Other sweet guard behaviors: You can leave dirty magazines around to distract them. If they spot one, they’ll just chill out and read the magazine for a bit. Good for sneaking around a guard’s patrol route. Killing a guard is bad news, if another guard spots a guard corpse, he will immediately alert all guards, so what can you do? Kill a guard, stuff him in a locker. Insta-safe. This actually brings me to my next point: you don’t have to kill in MGS2.

For a mission that relied so heavily on stealth, MGS really had a lot of moments where you were forced to kill guards to progress. MGS2 dispenses with that notion by offering Snake and Raiden (more on Raiden later) a tranquilizer pistol and sniper rifle (for the sniping parts). Bosses no longer solely have health meters, they also have stamina meters that can be depleted with tranquilizer darts. It really adds another dimension to the game when you decide to play it as a pacifist (as I did…kind of…more on that later) and I thoroughly enjoyed that. It can also make the game really hard. There’s one particular boss battle where a lack of explosive force or automatic gunfire really handicaps you to the extreme.

As I said before, you have to play about 80% of the game as Raiden. He can do everything Snake can, but he’s just so uncool compared to Snake. If you reference that MGS4 teaser, you’ll spot the white-haired, delicate flower of a protagonist fighting with Snake for the main character role in MGS4. Hideo Kojima readily admits that Raiden was created to be a pretty boy just to appeal to female gamers, which is a bit obnoxious…I do understand his real rationale though, that Snake is a pro and to have to treat Snake as a rookie again wouldn’t make too much sense. I take offense to this many times in sequels where it doesn’t make sense that, say, Samus Aran, all-around bad ass, has forgotten how to use her blaster. It does also allow for a really sweet story that I’m sure Kojima was quite proud of himself for coming up with.

So if Raiden plays the same as Snake, what’s there to complain about? In the last hour of gameplay, you are randomly given a High-Frequency sword to tool around with. Swordsmanship is awkwardly assigned to the right analog stick, which basically results in me getting kicked in the face by anyone with a sword and kicked in the face and shot by anyone with a gun. You can magically block bullets with it, which is nice. You’re also able to flip the sword to use the dull edge to stun enemies, to continue your kill-less streak, but, and I suppose this is realistic, stabs are still killing blows and, worse still, Raiden doesn’t always turn the blade around when he brings it back in the opposite direction, resulting in the disembowelment of enemies on some of his random combo slashes. Imagine how peeved I was to end up with four kills at the end of the game because of this…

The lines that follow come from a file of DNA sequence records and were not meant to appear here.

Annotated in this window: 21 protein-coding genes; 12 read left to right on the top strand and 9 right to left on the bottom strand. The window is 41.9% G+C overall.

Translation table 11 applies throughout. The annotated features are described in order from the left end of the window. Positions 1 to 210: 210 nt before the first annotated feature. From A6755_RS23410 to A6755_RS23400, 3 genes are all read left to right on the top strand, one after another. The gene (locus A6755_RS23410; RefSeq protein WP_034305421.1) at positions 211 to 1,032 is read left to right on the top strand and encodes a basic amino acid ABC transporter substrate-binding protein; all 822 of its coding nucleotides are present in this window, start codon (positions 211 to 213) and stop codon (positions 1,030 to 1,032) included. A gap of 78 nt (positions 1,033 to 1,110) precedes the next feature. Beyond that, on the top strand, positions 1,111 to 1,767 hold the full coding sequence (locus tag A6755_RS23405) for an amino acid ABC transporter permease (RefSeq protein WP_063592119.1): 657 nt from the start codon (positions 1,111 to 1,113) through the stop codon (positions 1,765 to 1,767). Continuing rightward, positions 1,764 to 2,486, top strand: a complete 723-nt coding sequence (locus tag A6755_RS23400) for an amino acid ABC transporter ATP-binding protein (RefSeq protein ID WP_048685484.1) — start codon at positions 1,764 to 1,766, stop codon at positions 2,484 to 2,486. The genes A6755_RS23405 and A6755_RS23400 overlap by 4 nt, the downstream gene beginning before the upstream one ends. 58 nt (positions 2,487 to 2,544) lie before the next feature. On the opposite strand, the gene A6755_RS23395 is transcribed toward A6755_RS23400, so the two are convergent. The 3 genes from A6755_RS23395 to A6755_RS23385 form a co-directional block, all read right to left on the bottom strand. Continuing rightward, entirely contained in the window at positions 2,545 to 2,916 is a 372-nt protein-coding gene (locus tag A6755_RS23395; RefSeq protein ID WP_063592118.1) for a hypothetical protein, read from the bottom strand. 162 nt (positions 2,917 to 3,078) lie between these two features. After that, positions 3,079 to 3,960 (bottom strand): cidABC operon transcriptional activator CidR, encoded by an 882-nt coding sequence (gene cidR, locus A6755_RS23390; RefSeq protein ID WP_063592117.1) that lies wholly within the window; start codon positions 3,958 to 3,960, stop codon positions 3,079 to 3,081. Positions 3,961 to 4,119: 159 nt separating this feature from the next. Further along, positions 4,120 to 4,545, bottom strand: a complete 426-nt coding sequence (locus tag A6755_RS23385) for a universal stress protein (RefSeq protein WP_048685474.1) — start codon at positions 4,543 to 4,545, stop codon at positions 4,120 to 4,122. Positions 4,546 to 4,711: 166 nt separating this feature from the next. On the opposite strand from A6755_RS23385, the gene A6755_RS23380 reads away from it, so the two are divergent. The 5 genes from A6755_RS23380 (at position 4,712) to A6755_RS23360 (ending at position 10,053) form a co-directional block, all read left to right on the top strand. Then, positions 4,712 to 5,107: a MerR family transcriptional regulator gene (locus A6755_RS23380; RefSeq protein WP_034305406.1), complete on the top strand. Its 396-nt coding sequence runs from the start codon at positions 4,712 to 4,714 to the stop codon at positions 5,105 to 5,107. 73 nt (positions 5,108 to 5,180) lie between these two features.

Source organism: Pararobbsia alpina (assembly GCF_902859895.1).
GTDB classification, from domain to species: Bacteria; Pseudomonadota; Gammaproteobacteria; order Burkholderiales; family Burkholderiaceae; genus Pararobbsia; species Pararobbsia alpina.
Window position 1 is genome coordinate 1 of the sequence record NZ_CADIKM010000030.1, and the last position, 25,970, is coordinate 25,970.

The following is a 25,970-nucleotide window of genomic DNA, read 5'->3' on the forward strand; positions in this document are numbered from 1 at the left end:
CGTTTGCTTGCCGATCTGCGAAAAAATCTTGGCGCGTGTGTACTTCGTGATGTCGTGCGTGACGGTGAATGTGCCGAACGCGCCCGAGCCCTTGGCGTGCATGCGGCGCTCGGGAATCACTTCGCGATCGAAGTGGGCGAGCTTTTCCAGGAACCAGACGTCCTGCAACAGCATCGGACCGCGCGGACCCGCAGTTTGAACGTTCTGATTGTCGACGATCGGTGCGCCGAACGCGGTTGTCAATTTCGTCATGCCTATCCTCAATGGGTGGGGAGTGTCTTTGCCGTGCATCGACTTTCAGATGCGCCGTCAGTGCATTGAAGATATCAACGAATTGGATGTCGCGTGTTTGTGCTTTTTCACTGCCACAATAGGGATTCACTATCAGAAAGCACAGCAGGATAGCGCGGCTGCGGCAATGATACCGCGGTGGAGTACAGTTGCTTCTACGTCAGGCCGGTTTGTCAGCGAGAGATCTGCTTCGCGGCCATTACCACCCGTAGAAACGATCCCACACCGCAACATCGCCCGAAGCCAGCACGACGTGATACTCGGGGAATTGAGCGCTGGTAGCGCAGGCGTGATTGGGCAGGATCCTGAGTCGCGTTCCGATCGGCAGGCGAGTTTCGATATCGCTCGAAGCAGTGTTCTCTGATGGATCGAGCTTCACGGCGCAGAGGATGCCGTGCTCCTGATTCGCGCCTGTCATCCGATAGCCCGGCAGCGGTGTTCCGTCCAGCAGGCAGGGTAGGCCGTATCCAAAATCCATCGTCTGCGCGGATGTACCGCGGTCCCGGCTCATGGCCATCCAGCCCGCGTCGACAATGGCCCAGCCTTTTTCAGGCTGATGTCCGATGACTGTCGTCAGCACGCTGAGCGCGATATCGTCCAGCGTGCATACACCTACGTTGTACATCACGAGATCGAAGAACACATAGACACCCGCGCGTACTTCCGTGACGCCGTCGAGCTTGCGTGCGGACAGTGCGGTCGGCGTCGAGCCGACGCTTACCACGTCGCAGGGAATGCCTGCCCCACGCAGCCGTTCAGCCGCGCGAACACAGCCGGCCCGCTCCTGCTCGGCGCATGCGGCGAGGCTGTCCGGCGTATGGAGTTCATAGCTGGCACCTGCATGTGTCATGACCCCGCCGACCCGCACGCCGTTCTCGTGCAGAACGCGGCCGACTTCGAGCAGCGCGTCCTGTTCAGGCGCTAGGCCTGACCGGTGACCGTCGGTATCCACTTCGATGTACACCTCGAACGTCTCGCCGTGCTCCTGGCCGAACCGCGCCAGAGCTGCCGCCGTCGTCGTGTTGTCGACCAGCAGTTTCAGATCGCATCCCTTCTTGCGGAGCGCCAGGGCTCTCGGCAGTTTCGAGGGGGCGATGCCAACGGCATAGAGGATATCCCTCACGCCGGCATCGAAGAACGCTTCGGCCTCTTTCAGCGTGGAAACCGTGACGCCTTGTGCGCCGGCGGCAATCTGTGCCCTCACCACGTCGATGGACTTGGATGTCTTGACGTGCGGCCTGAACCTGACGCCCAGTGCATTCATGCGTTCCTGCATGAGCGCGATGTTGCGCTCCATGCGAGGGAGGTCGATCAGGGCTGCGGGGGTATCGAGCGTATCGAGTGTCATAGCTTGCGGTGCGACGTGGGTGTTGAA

Holy cow. MGS and MGS2 are like night and day to each other. While MGS2 is not going to raise many eyebrows nowadays, I think it still looks stupendous. Textures were good, animations weren’t clunky or awkward, characters had moving lips and eyes…It’s really a very pretty game.


No accents on your team in this one, which is sad, but otherwise the sound is great. None of the music really stands out, but none of it annoys me either. I’d call it a success.


MGS2 is another one of those games that you absolutely must play if you consider yourself a connoisseur of video games. I’ve played tons of stealth missions in video games both older and younger than MGS2 and I cannot think of one that comes even close to this in getting it right. Having the option to completely NOT KILL ANYONE really makes MGS2 stand out for me (and becomes rather important for MGS3) for those times where I don’t want to just mindlessly kill and maim everyone I come across. The improvements over MGS push it into absolute must play status and I cannot recommend MGS2 (Substance, the remake of Sons of Liberty with added stuff) enough.

Enjoy this commercial for the Xbox version of MGS2: Substance

One Response  
  • Eric writes:
    April 20th, 200812:16at

    love the commercial at the end